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Program Information
 Unreported World 
 Regular Show
 For non-profit use only.
 No Advisories - program content screened and verified.
Reporter Evan Williams and director Paul Kittel travel to the Brazilian city of Recife, a beach paradise visited by thousands of British tourists every year. They uncover allegations that the police are involved in death squads that have murdered thousands of 'undesirables', including hundreds of street children, every year.
(This is audio of the video)

Unreported World

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The Unreported World team is immediately confronted by the murder of an 18-year-old boy on the side of a street. Police officers say it was an execution, a close-range shot to the head, typical of many of the city's nearly 3000 murders a year.

The team meets some of the city's estimated 4000 street children. Using crack and sniffing glue, many of these street kids turn to prostitution and petty crime to survive. One social worker claims that 600 street children have been killed over the past few years, and that 60% were murdered by police death squads.

At the city's Homicide Squad headquarters, a senior detective tells Williams that at least 30% of the killings are by death squads. Down in the cells, the team finds a young man who says he is on the run from a death squad known as the Thundercats. 'The Death Squads can kill you for anything - a drug debt, a robbery - they have been around since I was a child,' he says.

The murder rate is so high a group of activists has erected an electronic sign that gives a running total of the number killed. Last year it revealed 4525 people had been killed in the state and 2600 in the city of Recife alone. The sign's organiser tells Williams the killing continues because many of the dead are from the slums and so the middle class just don't care.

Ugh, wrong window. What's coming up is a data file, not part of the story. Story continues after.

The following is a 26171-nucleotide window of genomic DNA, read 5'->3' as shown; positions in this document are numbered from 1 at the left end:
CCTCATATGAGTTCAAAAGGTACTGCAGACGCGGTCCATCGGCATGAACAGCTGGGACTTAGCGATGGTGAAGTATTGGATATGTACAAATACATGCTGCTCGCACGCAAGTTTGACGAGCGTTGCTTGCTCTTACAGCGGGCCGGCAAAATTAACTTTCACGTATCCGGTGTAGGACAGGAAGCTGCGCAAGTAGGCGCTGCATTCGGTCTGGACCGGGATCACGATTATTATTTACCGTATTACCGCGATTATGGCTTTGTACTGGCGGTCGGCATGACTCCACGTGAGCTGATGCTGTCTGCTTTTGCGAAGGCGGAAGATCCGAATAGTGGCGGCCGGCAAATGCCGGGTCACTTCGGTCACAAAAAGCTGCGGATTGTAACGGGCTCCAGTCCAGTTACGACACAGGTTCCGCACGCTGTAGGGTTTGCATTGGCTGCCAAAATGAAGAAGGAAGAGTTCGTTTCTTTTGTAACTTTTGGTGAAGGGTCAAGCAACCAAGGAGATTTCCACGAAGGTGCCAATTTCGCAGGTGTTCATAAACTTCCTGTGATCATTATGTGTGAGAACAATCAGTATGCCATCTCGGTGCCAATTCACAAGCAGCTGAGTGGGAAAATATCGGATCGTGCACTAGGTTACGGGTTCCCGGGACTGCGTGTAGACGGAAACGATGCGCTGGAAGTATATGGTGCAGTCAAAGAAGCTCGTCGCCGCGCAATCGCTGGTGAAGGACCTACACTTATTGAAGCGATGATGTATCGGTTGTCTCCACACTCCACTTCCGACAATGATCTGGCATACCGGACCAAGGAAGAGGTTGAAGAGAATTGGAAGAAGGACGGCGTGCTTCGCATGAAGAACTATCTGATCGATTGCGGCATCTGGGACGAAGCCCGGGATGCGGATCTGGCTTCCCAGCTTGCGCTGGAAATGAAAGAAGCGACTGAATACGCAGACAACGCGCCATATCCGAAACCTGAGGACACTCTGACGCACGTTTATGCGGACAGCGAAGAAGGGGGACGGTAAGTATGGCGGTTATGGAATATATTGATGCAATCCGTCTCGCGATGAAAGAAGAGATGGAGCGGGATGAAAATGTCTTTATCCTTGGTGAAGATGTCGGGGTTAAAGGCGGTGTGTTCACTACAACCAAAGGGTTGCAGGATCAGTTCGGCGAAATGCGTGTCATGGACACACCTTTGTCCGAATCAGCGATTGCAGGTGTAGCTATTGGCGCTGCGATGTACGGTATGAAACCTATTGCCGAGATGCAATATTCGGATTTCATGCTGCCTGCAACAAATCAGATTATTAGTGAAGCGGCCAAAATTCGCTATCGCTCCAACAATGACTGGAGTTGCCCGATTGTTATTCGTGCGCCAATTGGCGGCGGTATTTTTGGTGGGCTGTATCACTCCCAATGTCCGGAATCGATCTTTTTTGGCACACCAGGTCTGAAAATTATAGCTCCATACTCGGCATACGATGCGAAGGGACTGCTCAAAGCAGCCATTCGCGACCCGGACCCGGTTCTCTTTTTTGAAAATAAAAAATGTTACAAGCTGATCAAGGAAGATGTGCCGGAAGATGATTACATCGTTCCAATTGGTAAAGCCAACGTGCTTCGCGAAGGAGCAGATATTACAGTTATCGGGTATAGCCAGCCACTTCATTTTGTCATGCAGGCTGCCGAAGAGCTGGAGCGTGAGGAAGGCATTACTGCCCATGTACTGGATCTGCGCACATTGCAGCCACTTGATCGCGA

The team interviews a state prosecutor who says just 3% of the city's homicide cases ever get to trial and that 50% of all the murders are by death squads, which he claims include police officers who feel they have to take the law into their own hands.

Williams meets one shopkeeper who claims that due to the lack of police presence it's common for people to pay death squads to kill suspected criminals, and, he claims, the death squads include many police officers.

Back on the wealthy beach strip, the team is called to another murder. Police officers at the scene say the dead boy had allegedly stolen a laptop, a woman reported him to the police station and he has been found dead on the beach. 'Middle-class people often hire death squads to kill those they suspect of stealing from them,' one officer tells Williams. 'This fits the pattern. It is most likely a death squad killing."

Williams and Kittel meet a death squad member who says he is a serving police officer and that he has personally killed about thirty people. He says he's performing a social service by cleaning up the 'scum' because the justice system is failing. He claims he doesn't fear arrest because at times he is killing alleged criminals on the orders of his superiors in the police force. 'This is how it works. The senior police officer will call us in, in the course of that meeting he says there is a guy we want you to kill and we want it done, say, by Friday. We go and do the job, so, a lot of police are involved.'

Senior police commanders admit there are police officers in death squads, and say they are trying to close them down. They say they have broken up dozens of death squads in the past two years and arrested 411 suspected members. In one muddy slum, the team meets Albetina, the mother of one of the men police say was executed. She says no one from the police had asked her any questions nor had there been any investigation into the killings.'The evil is everywhere,' she says, 'It is so hard to deal with the loss of a son, I have not even told his children yet. I now have nothing here.'

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00:24:12 English 2009-05-15
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